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Don’t miss watching the winners of Friday Harbor Film Festival’s Overall Audience Choice Awards!

The Six, best feature film, and Honor Thy Mother, best short film, will both stream January 22-28 at Orchestrating Change, the best Tales from the Heart feature film, paired with audience favorite The Black Stonefly, is available now through January 21.

The Six, from filmmaker Arthur Jones, winner of awards worldwide: When RMS Titanic sank on a cold night in 1912, barely 700 people escaped with their lives. Among them were six Chinese men. Arriving in New York with the other survivors, the six were met not with compassion, but suspicion and slander. Less than 24 hours later, they were expelled from the country, soon forgotten, and lost beneath the waves of time. What became of them? The Six is an extraordinary story of survival and dignity in the face of racism and anti-immigrant policy that still reverberates today. The Six is sponsored by Friday Harbor Freight.

Honor Thy Mother, from filmmaker Lucy Ostrander: This is the untold story of 36 Aboriginal women from Canada and Native women from tribes in Washington and Alaska who migrated in the 1940s to Bainbridge Island, the traditional territory of the Suquamish people, and built an amazing community despite encountering discrimination. This short film is sponsored by Star Surveying.

Orchestrating Change, from filmmakers Margie Friedman & Barbara Multer-Wellen: This film tells the inspiring story of Me2/Orchestra, the only orchestra in the world created by and for people living with mental illness and those who support them. The orchestra's mission is to erase the stigmatization of people living with mental illness through the creation of beautiful music, community, compassion, and concert at a time. Most important, it is changing the lives of the musicians and audiences in ways they never imagined. Orchestrating Change is sponsored by San Juan Islands Museum of Art.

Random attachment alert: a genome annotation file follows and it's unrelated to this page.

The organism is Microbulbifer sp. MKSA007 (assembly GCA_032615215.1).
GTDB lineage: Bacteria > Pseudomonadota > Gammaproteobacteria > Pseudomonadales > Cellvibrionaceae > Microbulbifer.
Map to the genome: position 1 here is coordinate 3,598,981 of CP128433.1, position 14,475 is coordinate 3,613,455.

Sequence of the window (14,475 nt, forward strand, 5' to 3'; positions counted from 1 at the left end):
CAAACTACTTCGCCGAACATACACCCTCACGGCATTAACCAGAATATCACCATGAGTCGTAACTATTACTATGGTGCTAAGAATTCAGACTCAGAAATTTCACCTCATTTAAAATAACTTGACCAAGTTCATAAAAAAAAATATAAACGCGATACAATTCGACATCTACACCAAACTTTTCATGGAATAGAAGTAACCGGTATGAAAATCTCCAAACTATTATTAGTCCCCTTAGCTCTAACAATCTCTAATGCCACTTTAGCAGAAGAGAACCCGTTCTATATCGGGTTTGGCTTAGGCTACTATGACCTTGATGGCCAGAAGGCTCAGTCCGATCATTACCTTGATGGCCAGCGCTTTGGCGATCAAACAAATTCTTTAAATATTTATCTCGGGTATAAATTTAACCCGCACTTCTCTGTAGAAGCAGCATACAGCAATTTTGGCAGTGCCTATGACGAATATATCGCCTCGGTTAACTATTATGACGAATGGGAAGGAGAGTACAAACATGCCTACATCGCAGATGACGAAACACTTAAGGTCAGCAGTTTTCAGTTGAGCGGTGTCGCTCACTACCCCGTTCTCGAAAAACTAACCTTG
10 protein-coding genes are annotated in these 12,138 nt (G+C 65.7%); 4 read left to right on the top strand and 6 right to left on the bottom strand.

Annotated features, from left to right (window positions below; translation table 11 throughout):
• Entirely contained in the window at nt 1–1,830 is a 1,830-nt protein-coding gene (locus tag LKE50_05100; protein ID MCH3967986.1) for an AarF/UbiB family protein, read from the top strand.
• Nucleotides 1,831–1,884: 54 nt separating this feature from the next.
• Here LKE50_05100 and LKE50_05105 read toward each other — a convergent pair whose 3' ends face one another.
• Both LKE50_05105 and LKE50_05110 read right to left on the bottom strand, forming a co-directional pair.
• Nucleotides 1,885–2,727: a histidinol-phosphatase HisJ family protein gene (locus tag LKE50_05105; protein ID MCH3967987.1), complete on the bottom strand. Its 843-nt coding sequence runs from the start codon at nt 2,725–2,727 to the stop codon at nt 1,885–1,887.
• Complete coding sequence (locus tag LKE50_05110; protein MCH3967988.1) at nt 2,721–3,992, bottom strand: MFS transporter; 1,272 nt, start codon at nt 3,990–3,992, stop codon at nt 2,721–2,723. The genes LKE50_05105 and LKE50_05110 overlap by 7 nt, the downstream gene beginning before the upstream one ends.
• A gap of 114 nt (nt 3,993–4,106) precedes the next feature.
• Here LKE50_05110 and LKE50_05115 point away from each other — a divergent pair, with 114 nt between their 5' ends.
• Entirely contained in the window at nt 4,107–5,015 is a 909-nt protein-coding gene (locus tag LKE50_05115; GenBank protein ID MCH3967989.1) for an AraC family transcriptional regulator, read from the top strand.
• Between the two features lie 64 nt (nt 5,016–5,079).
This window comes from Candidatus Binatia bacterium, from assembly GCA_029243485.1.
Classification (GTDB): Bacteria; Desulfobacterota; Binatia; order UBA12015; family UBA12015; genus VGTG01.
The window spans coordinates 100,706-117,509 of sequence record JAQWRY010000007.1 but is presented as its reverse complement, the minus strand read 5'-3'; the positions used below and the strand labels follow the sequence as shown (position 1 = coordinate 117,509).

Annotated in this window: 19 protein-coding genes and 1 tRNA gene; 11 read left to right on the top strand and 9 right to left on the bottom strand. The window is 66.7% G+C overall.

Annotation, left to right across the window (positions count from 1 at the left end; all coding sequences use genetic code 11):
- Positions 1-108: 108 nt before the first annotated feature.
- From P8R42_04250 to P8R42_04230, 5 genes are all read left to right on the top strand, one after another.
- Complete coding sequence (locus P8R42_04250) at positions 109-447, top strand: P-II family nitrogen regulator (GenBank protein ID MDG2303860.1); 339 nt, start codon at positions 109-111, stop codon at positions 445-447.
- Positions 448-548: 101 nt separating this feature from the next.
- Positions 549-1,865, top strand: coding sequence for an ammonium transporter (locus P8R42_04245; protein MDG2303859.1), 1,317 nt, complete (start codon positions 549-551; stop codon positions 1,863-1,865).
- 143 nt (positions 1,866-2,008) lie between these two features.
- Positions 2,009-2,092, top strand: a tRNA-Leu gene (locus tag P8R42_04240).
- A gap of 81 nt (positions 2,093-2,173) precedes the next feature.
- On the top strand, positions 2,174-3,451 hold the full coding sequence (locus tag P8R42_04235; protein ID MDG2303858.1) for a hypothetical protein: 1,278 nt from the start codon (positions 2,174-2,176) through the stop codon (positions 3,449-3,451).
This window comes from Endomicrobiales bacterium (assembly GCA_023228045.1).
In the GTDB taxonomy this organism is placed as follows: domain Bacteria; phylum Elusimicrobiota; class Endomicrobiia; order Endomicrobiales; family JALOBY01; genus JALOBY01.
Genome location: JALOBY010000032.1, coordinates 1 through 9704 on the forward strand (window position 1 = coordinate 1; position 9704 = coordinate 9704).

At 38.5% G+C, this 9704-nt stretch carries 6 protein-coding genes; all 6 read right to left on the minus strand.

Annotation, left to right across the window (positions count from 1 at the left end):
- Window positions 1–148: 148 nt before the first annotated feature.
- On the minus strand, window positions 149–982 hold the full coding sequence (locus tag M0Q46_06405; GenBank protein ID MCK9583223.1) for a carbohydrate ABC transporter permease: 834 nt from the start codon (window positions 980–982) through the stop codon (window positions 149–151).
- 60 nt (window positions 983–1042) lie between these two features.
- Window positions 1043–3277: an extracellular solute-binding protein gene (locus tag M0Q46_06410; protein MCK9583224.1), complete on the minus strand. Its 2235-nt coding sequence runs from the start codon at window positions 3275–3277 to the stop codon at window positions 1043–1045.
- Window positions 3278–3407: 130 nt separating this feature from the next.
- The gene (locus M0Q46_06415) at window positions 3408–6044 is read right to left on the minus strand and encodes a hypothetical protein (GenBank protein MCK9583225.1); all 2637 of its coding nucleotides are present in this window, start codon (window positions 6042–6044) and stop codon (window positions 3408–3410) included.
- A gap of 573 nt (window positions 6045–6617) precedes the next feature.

The Black Stonefly, from filmmakers Cody Lewis and Marc Rotse: Gian Lawrence is a fly fisherman and outdoorsman with a unique origin story. Growing up in Puyallup and Tacoma’s Hilltop, he fell into a life of crime, violence, and destitution until a near-death experience opened his eyes and his soul to the outdoors and a sport largely inaccessible for young black men like himself, fly fishing. This short film is sponsored by Windermere SJI.

FHFF greatly appreciates the work of the filmmakers, the generosity of our sponsors, and the support of all lovers of great documentary films. Check out everything on our website:

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